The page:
Crisis Meeting Following British Mayhem
August 9, 2011 by UPI - United Press International, Inc.
LONDON, Aug. 9 (UPI) — Rioting in 10 London districts and three other British cities quieted by dawn Tuesday as Prime Minister David Cameron was to hold a crisis-response meeting.
Cameron reversed an earlier decision not to cut short his central Italy vacation and took a military plane home around 3 a.m. (10 p.m. EDT Monday) to lead an emergency Cabinet Office Briefing Room meeting to deal with the turmoil, which the government said had become a crisis.
Gangs of young people — boys and girls, their faces covered with scarves or ski masks — rampaged through neighborhoods, smashing windows, looting stores, overturning cars and trash bins and setting them ablaze, torching buildings including warehouses, terrorizing motorists and bus passengers, engaging in “mass muggings” of people in pubs, and attacking 1,700 riot police with wooden sticks, gasoline bombs, broken bottles, pieces of concrete, shopping carts and other makeshift weapons.
Police and witnesses said the youths communicated to each other by BlackBerry instant-message technology, along with social networking Facebook and Twitter Web sites, moving from district to district, spreading mayhem, and outmaneuvering police by racing through London’s clogged traffic on bicycles and mopeds.
CNN said 15 teenagers took over a bus in west London’s large Ealing area, forced the driver out and crashed the vehicle.
Residents of at least two London areas, Clapham Junction and Croydon, were told to evacuate. A 26-year old man in Croydon was hospitalized in serious condition early Tuesday after being found with gunshot wounds.
In Ealing and the south London district of Clapham, police used armored vehicles to clear the streets of gangs, The Daily Telegraph reported.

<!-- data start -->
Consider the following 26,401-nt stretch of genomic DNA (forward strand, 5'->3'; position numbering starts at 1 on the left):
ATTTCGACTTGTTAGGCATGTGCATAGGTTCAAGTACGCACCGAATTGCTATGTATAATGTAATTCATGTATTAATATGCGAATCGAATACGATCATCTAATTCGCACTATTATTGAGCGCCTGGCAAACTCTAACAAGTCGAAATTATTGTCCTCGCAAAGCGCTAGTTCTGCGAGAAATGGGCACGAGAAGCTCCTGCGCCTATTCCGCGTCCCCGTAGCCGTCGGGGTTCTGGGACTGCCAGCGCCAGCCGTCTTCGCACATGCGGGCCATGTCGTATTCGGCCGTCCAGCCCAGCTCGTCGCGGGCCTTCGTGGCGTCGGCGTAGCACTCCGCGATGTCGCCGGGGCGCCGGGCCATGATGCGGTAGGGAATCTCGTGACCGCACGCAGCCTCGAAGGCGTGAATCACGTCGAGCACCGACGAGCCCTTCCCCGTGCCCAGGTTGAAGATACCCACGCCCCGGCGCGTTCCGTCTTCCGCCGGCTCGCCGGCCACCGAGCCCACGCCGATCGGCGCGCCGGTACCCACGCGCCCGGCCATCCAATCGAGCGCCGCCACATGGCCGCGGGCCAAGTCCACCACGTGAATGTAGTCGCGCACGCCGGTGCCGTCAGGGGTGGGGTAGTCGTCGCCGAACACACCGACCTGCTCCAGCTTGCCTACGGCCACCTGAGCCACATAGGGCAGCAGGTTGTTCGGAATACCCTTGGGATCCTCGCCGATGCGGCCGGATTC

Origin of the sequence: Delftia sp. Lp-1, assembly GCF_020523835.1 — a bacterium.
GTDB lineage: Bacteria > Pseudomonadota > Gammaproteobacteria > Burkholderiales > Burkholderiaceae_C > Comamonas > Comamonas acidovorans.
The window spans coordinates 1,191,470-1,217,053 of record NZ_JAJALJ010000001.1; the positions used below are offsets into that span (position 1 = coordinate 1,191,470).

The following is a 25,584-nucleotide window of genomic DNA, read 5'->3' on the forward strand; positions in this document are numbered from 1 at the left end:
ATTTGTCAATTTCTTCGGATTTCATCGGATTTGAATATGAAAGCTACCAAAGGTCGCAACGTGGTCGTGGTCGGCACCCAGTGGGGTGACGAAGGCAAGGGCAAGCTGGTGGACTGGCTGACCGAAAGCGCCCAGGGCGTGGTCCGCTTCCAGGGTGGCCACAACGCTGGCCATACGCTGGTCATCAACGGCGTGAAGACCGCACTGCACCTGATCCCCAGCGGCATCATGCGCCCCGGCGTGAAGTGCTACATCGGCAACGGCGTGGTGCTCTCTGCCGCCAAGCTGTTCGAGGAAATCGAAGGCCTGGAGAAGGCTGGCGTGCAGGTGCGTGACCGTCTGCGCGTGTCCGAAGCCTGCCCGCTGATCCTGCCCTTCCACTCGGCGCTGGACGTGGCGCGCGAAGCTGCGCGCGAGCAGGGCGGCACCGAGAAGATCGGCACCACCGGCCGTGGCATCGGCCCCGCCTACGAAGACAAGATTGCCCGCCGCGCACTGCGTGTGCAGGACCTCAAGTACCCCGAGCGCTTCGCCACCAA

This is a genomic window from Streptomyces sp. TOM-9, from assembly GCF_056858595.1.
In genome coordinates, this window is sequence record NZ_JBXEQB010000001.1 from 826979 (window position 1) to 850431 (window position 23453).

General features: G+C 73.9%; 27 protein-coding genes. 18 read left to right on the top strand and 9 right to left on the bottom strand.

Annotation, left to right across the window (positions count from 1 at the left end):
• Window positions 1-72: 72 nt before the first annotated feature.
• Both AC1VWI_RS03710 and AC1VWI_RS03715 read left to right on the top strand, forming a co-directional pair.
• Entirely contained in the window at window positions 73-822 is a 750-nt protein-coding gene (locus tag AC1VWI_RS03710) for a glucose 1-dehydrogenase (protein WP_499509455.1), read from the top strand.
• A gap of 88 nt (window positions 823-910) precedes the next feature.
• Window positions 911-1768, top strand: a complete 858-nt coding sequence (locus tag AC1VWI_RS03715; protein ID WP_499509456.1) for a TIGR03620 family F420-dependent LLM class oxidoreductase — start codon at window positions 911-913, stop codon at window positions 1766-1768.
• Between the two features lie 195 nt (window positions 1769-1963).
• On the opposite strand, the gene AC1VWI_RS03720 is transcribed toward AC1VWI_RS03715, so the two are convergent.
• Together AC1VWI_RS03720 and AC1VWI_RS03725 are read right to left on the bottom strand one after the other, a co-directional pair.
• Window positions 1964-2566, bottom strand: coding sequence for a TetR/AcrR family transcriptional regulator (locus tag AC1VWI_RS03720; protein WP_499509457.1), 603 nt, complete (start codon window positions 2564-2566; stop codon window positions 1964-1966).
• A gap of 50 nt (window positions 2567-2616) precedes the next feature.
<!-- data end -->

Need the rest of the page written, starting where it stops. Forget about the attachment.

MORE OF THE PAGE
In other areas, officers appeared to let looting go unchecked, concentrating instead on stopping new violence outbreaks elsewhere, The New York Times reported.
Attacked boroughs and districts also included Hackney, Lewisham, Peckham, Woolwich and Enfield, moving late Monday night into the upscale Notting Hill and Camden neighborhoods.
More than 400 people in London had been arrested by dawn, police said.
The mayhem also spread for the first time beyond London to Birmingham, Bristol and Liverpool, with similar violence, fires and bedlam, residents said.
An unstaffed police station in Birmingham was torched, ITV reported.
Birmingham police said they had thrown a half-mile cordon around the city center and had arrested at least 100 people, mostly teenagers.
Bristol and Liverpool also reported widespread arson and looting. an undetermined number of people were arrested.
The violence began Saturday night in London’s Tottenham neighborhood, north-northeast of Charing Cross, when a small, peaceful march outside a police station — to protest the killing of a local man, Mark Duggan, in a police shooting the week before — got out of hand.
The march turned into a pitched battle between hundreds of officers, some on horses, and equal numbers of rioters, wearing bandannas and armed with makeshift weapons that included table legs.
Ballistics tests from the Duggan shooting were expected to be released Tuesday on a bullet found in a police radio, the Telegraph reported. The tests will help determine whether Duggan fired on police before he was shot by firearms officers.